Covering a film festival can turn anyone into a stickler for scheduling. Key screenings and Q&A sessions always seem to overlap and priorities collide. Do you stick with the stodgy Japanese biopic that you’re supposed to be writing about, or sneak out halfway through to go watch something more entertaining? Is it wrong to skip that new Frederick Wiseman documentary simply because it’s three hours long?
Time preoccupied a number of the features showing at this year’s Tokyo International Film Festival, which wraps up on Saturday. In multiple movies, on-screen text kept viewers abreast of the day, date and even the exact hour when the action is occurring — as if the film itself was continually glancing at the clock on its iPhone.
Some of the better films enjoyed tinkering with chronologies or forcing the audience to recalibrate their own internal clocks.
Rikiya Imaizumi’s “Shiranai Futari” (“Their Distance”), a so-so romantic comedy with a mixture of Japanese and Korean dialogue, gets considerably more interesting when it pulls an about-face during its opening third, replaying a series of events from the perspectives of different characters. Hong Sang-soo’s drama “Right Now, Wrong Then” goes further, depicting two alternative versions of a tryst between a film director and a young artist — though, honestly, the story isn’t much improved through retelling.
Centuries of history are smashed together in Filipino director Kidlat Tahimik’s “BalikBayan #1 Memories of Overdevelopment Redux III.5 (Working Title, 1979-2015).” This rich, rambling journey through revisionist narratives and reincarnation is based around the story of Enrique of Malacca, the Malay-speaking slave who accompanied Portuguese explorer Ferdinand Magellan on his expedition around the world.
Tahimik originally set out in the 1970s to make a film about Enrique, claiming him as a son of the Philippines and arguing that he was actually the first person to circumnavigate the globe. The project was never completed, but “BalikBayan #1” repurposes much of the old footage, interweaving it with contemporary scenes that feature many of the same actors. It’s genuinely psychedelic, like what you’d get if Alejandro Jodorowsky tried to make a history documentary.
Time slows to a crawl in Veiko Ounpuu’s “Roukli” and Koji Fukada’s “Sayonara,” where the characters are stuck in limbo, waiting for the end to come. In “Roukli,” the drama unfurls against the background rumble of encroaching war, represented by distant explosions and low-flying jets. The setup is intriguing, but the film’s indigestible blend of portentous visuals, aimless philosophical discussions and religious symbolism had me wishing that Armageddon would arrive a little sooner.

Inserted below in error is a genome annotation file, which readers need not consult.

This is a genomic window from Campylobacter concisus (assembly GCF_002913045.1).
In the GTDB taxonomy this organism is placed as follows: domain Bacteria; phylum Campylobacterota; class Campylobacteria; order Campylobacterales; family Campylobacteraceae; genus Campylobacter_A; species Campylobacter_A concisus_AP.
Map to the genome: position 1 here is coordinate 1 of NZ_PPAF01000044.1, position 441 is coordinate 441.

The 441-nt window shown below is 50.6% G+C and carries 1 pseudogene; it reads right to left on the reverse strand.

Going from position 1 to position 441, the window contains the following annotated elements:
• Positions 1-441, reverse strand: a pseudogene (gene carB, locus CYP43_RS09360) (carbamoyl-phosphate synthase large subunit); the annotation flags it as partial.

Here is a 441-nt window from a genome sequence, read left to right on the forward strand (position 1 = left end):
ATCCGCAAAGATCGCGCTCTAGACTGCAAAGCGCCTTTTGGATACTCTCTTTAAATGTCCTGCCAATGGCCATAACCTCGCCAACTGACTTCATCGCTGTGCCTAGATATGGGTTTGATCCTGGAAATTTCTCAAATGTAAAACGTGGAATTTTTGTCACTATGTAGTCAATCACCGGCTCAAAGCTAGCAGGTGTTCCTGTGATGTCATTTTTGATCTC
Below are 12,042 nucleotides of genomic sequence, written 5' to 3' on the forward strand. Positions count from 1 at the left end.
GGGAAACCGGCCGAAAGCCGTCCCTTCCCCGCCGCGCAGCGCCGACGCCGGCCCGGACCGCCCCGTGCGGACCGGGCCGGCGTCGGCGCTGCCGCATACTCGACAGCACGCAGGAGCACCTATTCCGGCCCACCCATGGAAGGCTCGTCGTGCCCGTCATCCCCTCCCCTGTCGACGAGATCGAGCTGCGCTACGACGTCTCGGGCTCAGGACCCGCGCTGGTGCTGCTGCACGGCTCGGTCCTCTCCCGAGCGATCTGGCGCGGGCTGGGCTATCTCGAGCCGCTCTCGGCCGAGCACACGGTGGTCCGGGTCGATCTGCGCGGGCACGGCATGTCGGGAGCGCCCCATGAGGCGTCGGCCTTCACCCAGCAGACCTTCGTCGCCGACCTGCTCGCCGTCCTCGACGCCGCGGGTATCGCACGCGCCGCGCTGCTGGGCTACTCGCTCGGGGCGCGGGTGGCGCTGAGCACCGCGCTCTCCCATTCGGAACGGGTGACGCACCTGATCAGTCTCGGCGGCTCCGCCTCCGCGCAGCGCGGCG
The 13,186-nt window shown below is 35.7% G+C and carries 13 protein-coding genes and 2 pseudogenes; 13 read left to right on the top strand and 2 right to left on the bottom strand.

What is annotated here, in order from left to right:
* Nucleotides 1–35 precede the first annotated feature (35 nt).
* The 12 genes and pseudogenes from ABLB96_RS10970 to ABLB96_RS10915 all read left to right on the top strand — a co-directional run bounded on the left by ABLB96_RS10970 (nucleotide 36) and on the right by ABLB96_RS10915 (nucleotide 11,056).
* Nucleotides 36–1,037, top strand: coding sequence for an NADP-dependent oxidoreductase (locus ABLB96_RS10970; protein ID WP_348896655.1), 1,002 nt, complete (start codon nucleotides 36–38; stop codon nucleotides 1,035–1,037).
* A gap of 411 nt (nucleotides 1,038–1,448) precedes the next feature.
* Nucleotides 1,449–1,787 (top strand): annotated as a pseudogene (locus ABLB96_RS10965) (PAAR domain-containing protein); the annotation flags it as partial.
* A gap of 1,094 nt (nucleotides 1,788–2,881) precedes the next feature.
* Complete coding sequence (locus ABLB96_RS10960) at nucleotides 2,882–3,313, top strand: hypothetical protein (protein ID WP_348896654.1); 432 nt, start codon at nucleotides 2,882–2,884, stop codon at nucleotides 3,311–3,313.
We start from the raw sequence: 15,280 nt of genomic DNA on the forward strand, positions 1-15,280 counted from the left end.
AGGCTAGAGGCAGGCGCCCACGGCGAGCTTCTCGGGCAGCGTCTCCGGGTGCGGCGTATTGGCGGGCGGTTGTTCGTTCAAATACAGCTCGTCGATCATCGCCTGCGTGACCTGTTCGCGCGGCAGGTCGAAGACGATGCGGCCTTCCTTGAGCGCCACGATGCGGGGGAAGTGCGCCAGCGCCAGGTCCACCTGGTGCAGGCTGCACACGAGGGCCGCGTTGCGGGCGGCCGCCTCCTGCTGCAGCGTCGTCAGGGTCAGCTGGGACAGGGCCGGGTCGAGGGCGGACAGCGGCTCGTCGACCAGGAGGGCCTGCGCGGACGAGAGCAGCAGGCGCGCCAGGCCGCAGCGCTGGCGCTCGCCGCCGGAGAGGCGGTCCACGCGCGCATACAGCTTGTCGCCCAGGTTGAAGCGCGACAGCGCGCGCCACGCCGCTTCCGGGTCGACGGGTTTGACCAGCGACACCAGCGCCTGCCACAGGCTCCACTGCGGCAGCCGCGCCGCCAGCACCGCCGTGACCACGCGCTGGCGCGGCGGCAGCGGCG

“Sayonara” takes place in a near-future Japan that has been rendered uninhabitable by a series of explosions at nuclear power plants. As the country is steadily evacuated, a South African refugee stuck at the back of the queue spends her days with an android helper, who soothes her with poetry as she slowly fades away. The film summons moments of mournful beauty, though it might have worked better as a short: Fukada’s additions to the source material, a one-act play by Oriza Hirata, often unnecessarily clutter the story.
One of the most divisive films so far has been “7Days,” the sophomore feature from sibling filmmakers Hirobumi and Yuji Watanabe. Viewers who warmed to the brothers’ insouciant 2013 debut, “And the Mud Ship Sails Away…,” will probably be appalled at the direction they’ve taken here. The new film is a dialogue-free “slow cinema” exercise that rivals the glacial pacing of Hungarian auteur Bela Tarr.
“7Days” documents a week in the life of a burly dairy farm worker, played by director Hirobumi, who lives with his superannuated grandmother. After a day’s worth of quotidian details on “Monday,” the action moves on to “Tuesday,” and we get an almost exact shot-by-shot remake of the previous day. If you can slow your pulse sufficiently, the film’s distinctive texture and transcendental tedium yield some rewards, though the experience proved too much for most of the people at the screening I attended.
There’s a different kind of pacing at play in Sebastian Schipper’s audacious “Victoria,” which unravels in a single continuous shot that lasts well over two hours. Unlike the post-production trickery employed in Alejandro Gonzalez Inarritu’s “Birdman,” this Berlin-set thriller was actually filmed in one take, and the effect is startling. (Cinematographer Sturla Brandth Grovlen’s name appears first in the end credits, which is exactly where it should be.)
For audiences weaned on “24,” there’s nothing novel about a drama ostensibly occurring in real-time, but seeing it executed like this gives a film a special kind of immediacy. The uneventful first hour of “Victoria” lays important emotional groundwork for the ensuing events, but it also has the effect of adjusting viewers to the tempo of the protagonists’ lives. By the time the drama arrives, you aren’t just watching any more, you’re living it.
For more information, visit 2015.tiff-jp.net/en.
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